Last updated on April 29, 2022
Akiri, Fearless Voyager | Illustration by Ekaterina Burmak
Each color combination in Magic is different. Some work through your graveyard, some love big mana, and some even prefer tokens. But none of them do aggressive creature strategies like Boros (). The Boros Legion is one of the most aggressive and powerful creature-based color combos in Magic, matched only by its similarly colored cousin, Mardu ().
If you’ve been debating making an extra-combat, equipment, or even burn Commander deck but don’t know where to start, then you’re in luck. Today I’m going over Boros, including why you should play it, the best commanders to choose from, and I’ll also supply a sample decklist with Feather, the Redeemed to inspire you to get deckbuilding.
Let’s get started!
Wyleth, Soul of Steel | Illustration by Tyler Jacobson
The Boros Legion is a color combination of strength, fury, and determination. Red’s excellent aggressive creatures and card draw pair wonderfully with white’s protection and equipment to make for aggressive decks that no other color combo can match in creature combat.
Boros can make juggernaut fighters capable of killing entire boards by themselves just as easily as it can conjure an army of flying lifelink angels to save you at the last minute. If you enjoy equipment, auras, legendary angels, creatures with upwards of five keywords, and extra combat phases then you’ve found the right colors to play.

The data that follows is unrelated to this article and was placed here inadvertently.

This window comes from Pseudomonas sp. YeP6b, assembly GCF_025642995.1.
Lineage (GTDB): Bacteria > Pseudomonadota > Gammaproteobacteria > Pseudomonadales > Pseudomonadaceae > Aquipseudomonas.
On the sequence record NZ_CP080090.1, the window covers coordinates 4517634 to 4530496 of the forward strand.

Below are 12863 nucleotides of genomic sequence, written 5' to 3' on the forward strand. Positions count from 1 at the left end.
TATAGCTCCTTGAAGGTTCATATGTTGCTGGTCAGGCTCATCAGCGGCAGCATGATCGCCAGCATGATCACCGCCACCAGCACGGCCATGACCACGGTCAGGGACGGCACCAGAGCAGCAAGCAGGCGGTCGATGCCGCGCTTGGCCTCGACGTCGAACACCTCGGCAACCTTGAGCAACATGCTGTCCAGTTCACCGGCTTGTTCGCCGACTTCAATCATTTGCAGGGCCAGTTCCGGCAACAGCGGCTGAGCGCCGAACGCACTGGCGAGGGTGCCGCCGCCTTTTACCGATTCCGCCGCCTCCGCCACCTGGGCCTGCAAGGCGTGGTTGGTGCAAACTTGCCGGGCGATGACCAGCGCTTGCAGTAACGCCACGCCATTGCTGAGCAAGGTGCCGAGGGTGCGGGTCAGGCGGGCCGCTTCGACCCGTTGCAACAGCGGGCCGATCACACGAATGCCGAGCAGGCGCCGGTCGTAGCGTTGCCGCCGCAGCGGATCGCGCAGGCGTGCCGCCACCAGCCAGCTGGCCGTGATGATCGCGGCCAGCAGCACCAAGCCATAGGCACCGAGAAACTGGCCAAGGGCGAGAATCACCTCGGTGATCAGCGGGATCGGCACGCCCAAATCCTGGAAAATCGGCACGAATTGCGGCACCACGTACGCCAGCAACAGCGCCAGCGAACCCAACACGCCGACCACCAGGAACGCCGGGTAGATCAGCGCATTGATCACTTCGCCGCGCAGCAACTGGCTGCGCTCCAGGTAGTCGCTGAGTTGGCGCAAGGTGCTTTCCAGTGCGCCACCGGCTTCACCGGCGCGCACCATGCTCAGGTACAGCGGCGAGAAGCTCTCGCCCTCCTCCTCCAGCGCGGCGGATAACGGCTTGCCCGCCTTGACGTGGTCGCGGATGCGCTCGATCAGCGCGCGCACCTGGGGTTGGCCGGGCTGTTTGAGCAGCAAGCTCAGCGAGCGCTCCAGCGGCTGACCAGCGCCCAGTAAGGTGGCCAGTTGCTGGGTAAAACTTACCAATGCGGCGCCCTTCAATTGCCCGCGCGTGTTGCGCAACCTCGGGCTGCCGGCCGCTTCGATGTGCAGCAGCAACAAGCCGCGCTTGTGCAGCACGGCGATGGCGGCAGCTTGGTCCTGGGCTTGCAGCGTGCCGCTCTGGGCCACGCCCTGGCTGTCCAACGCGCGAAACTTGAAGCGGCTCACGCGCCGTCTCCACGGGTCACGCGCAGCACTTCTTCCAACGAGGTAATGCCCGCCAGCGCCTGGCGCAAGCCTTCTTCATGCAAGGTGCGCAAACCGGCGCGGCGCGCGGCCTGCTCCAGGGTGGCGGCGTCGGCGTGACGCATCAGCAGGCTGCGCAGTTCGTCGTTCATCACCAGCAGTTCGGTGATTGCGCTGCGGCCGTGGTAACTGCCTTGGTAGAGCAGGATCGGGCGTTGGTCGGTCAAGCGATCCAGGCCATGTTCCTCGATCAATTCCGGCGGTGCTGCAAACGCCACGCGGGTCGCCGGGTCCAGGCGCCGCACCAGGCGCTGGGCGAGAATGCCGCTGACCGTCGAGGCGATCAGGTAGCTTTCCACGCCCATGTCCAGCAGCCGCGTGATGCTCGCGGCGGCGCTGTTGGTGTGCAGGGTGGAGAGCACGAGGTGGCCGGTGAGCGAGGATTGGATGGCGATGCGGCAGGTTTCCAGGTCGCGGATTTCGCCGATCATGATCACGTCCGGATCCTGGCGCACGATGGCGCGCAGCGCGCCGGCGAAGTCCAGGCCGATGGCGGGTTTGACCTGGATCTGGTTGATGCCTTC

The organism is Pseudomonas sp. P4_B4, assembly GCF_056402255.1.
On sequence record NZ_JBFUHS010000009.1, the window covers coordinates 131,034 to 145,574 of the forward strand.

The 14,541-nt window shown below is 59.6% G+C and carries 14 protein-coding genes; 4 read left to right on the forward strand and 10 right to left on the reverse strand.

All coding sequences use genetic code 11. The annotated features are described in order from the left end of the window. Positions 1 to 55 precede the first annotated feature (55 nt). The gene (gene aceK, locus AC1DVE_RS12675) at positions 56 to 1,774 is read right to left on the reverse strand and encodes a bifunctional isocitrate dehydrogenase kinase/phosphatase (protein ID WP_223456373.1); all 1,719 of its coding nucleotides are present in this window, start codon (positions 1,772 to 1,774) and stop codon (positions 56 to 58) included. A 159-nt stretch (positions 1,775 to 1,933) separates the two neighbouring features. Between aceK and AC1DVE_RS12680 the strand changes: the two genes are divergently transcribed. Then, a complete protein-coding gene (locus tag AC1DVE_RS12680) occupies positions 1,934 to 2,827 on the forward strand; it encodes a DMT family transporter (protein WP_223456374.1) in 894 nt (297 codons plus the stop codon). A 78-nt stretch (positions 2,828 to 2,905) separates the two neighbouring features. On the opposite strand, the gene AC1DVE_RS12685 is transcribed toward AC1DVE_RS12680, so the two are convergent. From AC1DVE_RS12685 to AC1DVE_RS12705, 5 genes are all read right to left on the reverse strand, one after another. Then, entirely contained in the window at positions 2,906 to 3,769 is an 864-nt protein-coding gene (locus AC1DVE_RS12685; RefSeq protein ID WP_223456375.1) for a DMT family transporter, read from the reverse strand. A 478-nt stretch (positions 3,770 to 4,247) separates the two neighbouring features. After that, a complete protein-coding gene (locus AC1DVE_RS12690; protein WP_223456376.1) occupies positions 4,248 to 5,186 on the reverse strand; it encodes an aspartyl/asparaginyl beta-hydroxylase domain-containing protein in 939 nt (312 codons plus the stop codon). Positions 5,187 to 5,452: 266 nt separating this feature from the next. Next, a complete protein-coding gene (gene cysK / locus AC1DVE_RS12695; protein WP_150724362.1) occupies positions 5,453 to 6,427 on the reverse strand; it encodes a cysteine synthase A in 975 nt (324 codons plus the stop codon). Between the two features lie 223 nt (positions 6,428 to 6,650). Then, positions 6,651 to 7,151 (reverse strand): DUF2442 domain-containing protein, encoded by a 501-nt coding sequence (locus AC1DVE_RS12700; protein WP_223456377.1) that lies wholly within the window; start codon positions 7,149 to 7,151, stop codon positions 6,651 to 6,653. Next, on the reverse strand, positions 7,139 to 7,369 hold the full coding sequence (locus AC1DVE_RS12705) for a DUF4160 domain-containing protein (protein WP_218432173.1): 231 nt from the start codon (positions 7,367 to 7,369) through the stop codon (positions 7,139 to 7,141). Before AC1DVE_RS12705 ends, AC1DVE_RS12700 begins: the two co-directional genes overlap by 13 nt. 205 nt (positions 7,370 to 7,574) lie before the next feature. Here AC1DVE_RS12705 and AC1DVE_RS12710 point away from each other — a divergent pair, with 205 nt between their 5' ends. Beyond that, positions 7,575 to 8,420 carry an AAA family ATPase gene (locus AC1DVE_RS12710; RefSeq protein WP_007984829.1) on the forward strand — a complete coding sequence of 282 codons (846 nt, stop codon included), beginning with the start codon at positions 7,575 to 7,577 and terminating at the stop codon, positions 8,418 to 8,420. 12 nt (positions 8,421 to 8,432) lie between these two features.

Starting off strong today with none other than Velomachus Lorehold. Despite being a strong commander and the namesake of the Lorehold college, Velomachus has found itself at the bottom of today’s top 18 rankings. This commander lets you cast an instant or sorcery off the top of your deck whenever it attacks.
Free spells off the top are always good and it becomes great when you build your deck with that mechanic in mind. Spells like World at War, Savage Beating, and even Mizzix’s Mastery can turn a simple combat phase into the end of the game if there isn’t a blue player nearby to counter it.
Following Lorehold in the #17 spot is Koll, the Forgemaster. This commander gives your equipped creatures +1/+1 on top of returning dead nontoken creatures to your hand if it was equipped. Koll makes for a great commander in a run-of-the-mill Boros equipment deck.
Everything about the Forgemaster incentivizes you to go wide on the board with a lot of smaller equipped creatures instead of one bigger one. It not only further reduces risk by having your threats spread across multiple targets, it also adds more damage through its second ability. Going wide typically means a lower mana curve so be preferential to cheaper cards like Skullclamp, Memnite, and Ornithopter instead of something larger like Batterskull.
Gisela, Blade of Goldnight is the first angel to appear on today’s rankings. Gisela is an angel tribal commander that doubles the damage against opponents and their permanents while preventing half of the damage dealt to you and your permanents.